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Record #:
35286
Abstract:
An area of rock outcropping in Warren County was said to be frequented by the devil; it had a footprint in the center, raised track marks, and is mysteriously cleared of smaller rocks each day.
Record #:
35494
Author(s):
Abstract:
The Frank C. Brown Collection of North Carolina is the largest folklore collection in the United States; included within the article is several of its unpublished works, including games, sayings, and legends.
Record #:
35597
Abstract:
Supposedly a Native American legend, this story was published by Zebulon Baird Vance in 1852. It tells the story of a Native American warrior who journeyed east to acquire a gun, in order to kill a great serpent, which had been terrorizing the tribe.
Subject(s):
Record #:
35593
Author(s):
Abstract:
The two stories are about money that is supposedly buried in the remains of a community, and the ghost of Lady Vanderbilt, who haunted a cabin in the woods.
Record #:
35660
Abstract:
In 1901, Nell Cropsey was murdered. Although her boyfriend was charged with her murder due to circumstantial evidence, the true events were never known. This has caused Nell’s story to become a legend, and different speculations and variations arose from the mystery. Along with the stories came several folksongs about the incident.
Record #:
35670
Author(s):
Abstract:
A collection of stories from teenage boys about ghosts, haunted houses, murder, and more.
Record #:
35695
Author(s):
Abstract:
The Bigfoot Legend was widespread: sightings in Columbus and Brunswick Counties proved this. The discovery in Winnabow of footprint tracks, nearly a foot and a half long, was no exception to the standard story. Where they from man or beast of exceptional size, though? One native offered a $25.00 cash award for anyone willing to provide proof.
Source:
Tar Heel (NoCar F 251 T37x), Vol. 6 Issue 6, Nov/Dec 1978, p42-43
Record #:
35704
Author(s):
Abstract:
North of Elizabeth City lies a stretch of land that does not allow anything to grow. Said to be haunted, a couple of teenagers in the late 1960s drove out there and were chased in their car by a monster that came out of the nearby river.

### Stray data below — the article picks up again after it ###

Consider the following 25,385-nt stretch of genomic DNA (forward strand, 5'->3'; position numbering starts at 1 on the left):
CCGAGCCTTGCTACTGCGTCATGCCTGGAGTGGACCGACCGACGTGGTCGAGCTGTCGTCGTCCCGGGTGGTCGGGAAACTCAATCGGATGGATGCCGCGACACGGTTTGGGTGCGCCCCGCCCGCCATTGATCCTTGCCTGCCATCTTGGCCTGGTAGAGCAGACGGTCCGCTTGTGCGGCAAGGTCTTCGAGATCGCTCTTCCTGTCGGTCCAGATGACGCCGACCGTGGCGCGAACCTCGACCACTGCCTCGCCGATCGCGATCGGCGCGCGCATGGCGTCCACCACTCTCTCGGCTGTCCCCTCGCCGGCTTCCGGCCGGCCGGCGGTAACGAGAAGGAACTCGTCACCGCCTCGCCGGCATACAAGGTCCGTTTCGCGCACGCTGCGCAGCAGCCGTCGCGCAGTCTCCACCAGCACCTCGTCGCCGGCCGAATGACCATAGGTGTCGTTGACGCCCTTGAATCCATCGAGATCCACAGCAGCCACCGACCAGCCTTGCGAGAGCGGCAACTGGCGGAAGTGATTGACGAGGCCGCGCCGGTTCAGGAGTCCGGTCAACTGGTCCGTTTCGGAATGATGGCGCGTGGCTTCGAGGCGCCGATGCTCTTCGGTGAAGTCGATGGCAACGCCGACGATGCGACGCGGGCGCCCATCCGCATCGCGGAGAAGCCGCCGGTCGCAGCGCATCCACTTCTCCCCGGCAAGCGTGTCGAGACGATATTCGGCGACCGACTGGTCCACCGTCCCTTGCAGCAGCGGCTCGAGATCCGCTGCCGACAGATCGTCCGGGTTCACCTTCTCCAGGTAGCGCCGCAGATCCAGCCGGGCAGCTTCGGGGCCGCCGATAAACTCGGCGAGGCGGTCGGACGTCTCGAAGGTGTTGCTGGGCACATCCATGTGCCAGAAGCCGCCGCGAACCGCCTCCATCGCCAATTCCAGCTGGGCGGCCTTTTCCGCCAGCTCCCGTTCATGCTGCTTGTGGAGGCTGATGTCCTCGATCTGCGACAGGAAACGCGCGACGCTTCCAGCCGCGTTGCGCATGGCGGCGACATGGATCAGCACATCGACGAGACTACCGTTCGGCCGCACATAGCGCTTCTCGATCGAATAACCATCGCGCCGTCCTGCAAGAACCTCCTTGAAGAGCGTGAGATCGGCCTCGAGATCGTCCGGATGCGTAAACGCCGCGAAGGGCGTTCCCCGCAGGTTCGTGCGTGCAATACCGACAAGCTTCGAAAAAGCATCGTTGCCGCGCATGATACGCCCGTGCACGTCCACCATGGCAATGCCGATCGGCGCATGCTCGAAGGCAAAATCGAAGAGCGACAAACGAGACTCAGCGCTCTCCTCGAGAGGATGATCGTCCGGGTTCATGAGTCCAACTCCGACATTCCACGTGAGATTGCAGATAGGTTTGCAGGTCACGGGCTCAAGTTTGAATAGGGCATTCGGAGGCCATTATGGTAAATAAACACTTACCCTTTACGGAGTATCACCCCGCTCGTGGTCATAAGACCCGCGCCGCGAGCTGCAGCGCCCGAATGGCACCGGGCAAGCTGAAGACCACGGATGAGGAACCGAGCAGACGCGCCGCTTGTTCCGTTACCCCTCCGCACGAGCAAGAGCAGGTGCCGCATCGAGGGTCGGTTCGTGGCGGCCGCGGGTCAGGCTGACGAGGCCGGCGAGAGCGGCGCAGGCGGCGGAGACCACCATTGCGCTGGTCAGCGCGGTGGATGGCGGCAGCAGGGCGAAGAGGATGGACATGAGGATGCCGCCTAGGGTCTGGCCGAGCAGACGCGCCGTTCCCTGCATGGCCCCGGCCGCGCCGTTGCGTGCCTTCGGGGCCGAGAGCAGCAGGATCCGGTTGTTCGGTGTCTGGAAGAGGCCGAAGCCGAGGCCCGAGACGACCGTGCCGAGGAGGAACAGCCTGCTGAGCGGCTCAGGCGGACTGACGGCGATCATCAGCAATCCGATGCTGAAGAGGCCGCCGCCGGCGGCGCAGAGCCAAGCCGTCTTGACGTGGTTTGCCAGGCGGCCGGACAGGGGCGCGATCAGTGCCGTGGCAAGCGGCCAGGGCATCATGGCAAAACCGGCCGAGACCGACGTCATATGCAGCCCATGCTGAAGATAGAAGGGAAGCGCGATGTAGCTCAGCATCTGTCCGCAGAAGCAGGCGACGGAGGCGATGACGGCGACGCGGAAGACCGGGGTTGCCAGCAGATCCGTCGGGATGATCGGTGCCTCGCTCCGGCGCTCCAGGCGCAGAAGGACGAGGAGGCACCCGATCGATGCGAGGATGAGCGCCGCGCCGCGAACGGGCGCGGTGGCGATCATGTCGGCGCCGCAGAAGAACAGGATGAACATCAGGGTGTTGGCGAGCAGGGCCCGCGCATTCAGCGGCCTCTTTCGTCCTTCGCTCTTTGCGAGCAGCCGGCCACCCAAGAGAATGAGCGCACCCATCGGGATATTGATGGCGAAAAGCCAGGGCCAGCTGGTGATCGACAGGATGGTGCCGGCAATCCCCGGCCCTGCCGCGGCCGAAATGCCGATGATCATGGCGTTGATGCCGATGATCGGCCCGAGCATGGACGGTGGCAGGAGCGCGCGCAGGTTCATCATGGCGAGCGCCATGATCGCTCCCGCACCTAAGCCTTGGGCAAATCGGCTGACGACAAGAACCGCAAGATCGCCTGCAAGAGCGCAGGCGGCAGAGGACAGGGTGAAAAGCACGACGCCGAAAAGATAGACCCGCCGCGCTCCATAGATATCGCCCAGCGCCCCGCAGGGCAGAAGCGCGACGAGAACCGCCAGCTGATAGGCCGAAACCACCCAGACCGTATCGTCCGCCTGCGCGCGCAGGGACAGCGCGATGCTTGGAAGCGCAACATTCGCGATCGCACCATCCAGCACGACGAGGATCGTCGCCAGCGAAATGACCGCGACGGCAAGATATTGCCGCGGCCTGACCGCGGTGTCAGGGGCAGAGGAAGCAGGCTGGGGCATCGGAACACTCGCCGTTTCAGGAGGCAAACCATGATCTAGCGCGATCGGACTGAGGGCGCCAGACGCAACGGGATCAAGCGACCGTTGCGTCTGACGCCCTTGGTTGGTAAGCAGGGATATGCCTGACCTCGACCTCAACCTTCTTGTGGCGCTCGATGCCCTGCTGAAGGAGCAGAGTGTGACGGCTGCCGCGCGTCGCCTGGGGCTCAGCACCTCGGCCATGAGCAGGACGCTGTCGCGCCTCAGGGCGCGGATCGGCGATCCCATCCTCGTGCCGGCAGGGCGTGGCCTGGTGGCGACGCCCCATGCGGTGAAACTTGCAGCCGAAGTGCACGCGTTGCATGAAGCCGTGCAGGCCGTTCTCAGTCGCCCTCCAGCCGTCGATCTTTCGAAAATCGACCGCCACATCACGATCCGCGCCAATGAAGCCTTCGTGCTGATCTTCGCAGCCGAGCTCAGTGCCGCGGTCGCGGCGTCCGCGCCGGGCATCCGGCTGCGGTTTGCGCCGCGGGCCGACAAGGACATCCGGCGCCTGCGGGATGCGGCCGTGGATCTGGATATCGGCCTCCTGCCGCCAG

Record #:
35716
Author(s):
Abstract:
While exploring around the Cape Fear River, a young man spied a beautiful mermaid, just like the ones that were rumored to be in Scotland. Taking this as a good omen, the man decided to stay in the Cape Fear region and build his life.
Record #:
35795
Author(s):
Abstract:
In the mid-1800s, a house in Lenoir County was erected by Jesse Jackson, and housed the Jackson family line until 1976, when Simon Jackson, the last of his name, died. Simon Jackson was an eccentric man with a multitude of stories attached to his name, some of which are recounted here.
Record #:
36890
Author(s):
Abstract:
Drawn from the oral culture of the southern mountains, a catalogue of folklore creatures with a description and some illustrations comprises most of this article.
Record #:
35826
Author(s):
Abstract:
Learning part of a song when he was a boy, the author strove to find the full song when he finished high school. As the tale goes, Johnny Sands and Patty Haig married after happening upon a pot of buried treasure. Wanting the gold for herself, Patty Haig attempted to kill Johnny, but ended up dying herself.
Record #:
35870
Author(s):
Abstract:
A popular vacation spot for people from both sides of the Mason-Dixon Line, the Outer Banks retained a mystique. This quality, Wise claims the other area noted, the Mountains, lacks. He noted it as an irony: the Mountains have retained a claim to the past that granted it legend status.
Source:
Tar Heel (NoCar F 251 T37x), Vol. 8 Issue 6, Aug 1980, p13
Record #:
35825
Author(s):
Abstract:
Known as a folk legend in the Southern Appalachia region, two tales regarding Daniel Boone are recorded here.
Record #:
35879
Author(s):
Abstract:
Countering the appeal of Jaws, the latest film beast offering chills, thrills, and spills, was Stanley’s story of the great white hog. It proved that these triple attraction factors were not necessary to generate a tantalizing tale.
Source:
Tar Heel (NoCar F 251 T37x), Vol. 8 Issue 7, Sept 1980, p51, 63